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Antivir Ther. 2016;21(8):661-670. doi: 10.3851/IMP3064. Epub 2016 Jun 29.

Determinants of virological response to antiretroviral therapy: socio-economic status still plays a role in the era of cART. Results from the ANRS-VESPA 2 study, France.

Author information

1
Sorbonne Universités, UPMC Univ Paris 06, INSERM, Institut Pierre Louis d'épidémiologie et de Santé Publique (IPLESP UMRS 1136) - Équipe de recherche en épidémiologie sociale, Paris, France.
2
Centre de recherche en Epidemiologie et Sante des Populations Ringgold standard institution, Villejuif, Île-de-France, France.
3
INSERM, UMR912, Economics and Social Sciences Applied to Health and Analysis of Medical Information (SESSTIM), Marseille, France.
4
Aix Marseille University, UMRS912, IRD, Marseille, France.
5
ORS PACA, Southeastern Health Regional Observatory, Marseille, France.

Abstract

BACKGROUND:

Disparities in combined antiretroviral therapy (cART) outcomes have been consistently reported among people living with HIV (PLWHIV). The present study aims at investigating the mechanisms underlying those disparities among PLWHIV in France.

METHODS:

We used data from the Vespa2 survey, a large national cross-sectional survey, representative of HIV-infected people followed at hospitals in 2011. Among participants diagnosed ≥1996, HIV treatment-naive at the time of cART initiation and on cART for at least 12 months, the frequency of sustained virological suppression (SVS; undetectable viral load [<50 copies/ml] for at least 6 months) at the time of the survey, was assessed and its social determinants were measured through logistic regression, accounting for clinical and biological determinants of response to cART.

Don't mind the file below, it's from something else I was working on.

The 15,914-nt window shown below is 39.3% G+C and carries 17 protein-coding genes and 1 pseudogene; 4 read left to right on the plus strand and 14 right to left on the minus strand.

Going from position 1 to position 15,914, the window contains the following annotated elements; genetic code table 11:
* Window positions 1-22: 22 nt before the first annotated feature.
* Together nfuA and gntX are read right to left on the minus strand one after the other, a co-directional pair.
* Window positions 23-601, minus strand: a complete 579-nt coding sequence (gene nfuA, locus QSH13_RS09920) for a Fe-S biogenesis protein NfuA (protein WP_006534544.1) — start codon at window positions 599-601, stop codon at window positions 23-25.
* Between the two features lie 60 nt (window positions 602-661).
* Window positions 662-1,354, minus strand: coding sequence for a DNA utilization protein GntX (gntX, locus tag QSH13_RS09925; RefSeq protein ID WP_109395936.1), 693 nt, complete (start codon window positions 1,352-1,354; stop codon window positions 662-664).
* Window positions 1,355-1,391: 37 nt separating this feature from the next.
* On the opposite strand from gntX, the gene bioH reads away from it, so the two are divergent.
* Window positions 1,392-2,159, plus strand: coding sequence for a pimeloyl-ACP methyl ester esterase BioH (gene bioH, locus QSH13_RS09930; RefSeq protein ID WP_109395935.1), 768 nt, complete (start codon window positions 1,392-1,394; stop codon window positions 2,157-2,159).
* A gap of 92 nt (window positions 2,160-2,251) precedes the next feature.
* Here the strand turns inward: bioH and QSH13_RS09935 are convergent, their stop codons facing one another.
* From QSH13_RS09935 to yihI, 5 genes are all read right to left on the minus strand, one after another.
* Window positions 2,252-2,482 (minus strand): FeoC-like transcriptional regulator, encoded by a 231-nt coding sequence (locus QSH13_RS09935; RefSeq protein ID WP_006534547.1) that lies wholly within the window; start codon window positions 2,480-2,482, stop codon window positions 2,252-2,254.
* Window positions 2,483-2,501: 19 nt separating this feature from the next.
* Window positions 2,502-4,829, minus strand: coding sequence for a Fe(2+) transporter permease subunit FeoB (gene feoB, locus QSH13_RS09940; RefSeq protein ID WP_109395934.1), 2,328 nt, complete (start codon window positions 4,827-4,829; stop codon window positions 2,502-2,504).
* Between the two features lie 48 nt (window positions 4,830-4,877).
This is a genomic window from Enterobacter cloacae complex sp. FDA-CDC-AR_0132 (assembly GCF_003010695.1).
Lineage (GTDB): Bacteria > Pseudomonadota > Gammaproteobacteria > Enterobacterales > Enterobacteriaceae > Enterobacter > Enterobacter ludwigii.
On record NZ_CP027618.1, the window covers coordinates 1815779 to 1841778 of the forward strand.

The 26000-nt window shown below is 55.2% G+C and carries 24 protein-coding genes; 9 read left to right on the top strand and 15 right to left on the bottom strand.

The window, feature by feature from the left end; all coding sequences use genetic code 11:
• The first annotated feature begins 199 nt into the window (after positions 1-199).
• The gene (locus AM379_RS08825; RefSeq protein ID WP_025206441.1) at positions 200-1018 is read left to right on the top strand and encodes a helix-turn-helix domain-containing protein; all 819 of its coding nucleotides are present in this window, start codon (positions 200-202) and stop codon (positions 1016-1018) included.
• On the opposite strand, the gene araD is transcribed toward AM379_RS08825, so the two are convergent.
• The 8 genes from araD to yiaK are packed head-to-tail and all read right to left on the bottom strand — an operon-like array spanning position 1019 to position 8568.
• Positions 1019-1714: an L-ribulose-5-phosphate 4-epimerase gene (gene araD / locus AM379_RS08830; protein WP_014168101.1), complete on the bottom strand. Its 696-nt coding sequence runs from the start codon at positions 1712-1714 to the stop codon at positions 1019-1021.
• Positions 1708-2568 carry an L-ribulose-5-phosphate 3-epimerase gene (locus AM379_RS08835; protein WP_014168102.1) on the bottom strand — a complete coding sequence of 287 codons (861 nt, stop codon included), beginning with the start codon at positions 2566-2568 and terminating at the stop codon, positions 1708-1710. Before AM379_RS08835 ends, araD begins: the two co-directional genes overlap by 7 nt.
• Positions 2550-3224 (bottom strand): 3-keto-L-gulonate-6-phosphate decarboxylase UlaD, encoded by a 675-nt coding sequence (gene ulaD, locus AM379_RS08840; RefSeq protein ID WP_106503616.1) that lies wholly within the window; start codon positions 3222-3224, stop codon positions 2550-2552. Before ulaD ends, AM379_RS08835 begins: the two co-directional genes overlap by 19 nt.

RESULTS:

Among 1,246 participants, 77.7% had achieved SVS. SVS was less frequent among those unemployed (0.6 [range 0.3-1.0]) and those with the lowest level of education (0.4 [range 0.2-0.9]). The late presenters, diagnosed at a CD4+ T-cell count <200/mm3 (0.5 [range 0.3-0.9]) and the late starters, diagnosed at a CD4+ T-cell count >200 but initiating cART at CD4+ T-cell count <200 (0.3 [range 0.1-0.8]) were less likely than the ideal starters (≥350 CD4+ T-cells/mm3 at cART initiation) to achieve SVS, as were those who reported suboptimal adherence versus those reporting optimal adherence (0.4 [range 0.2-0.7]). In bivariate analyses, material deprivation, discrimination and a weak social network were also associated with a poorer treatment response.

CONCLUSIONS:

Structural social factors remain strong determinants of treatment response and should be addressed in a broad approach of care, but wider political issues should also be investigated.

PMID:
27355137
DOI:
10.3851/IMP3064
[Indexed for MEDLINE]

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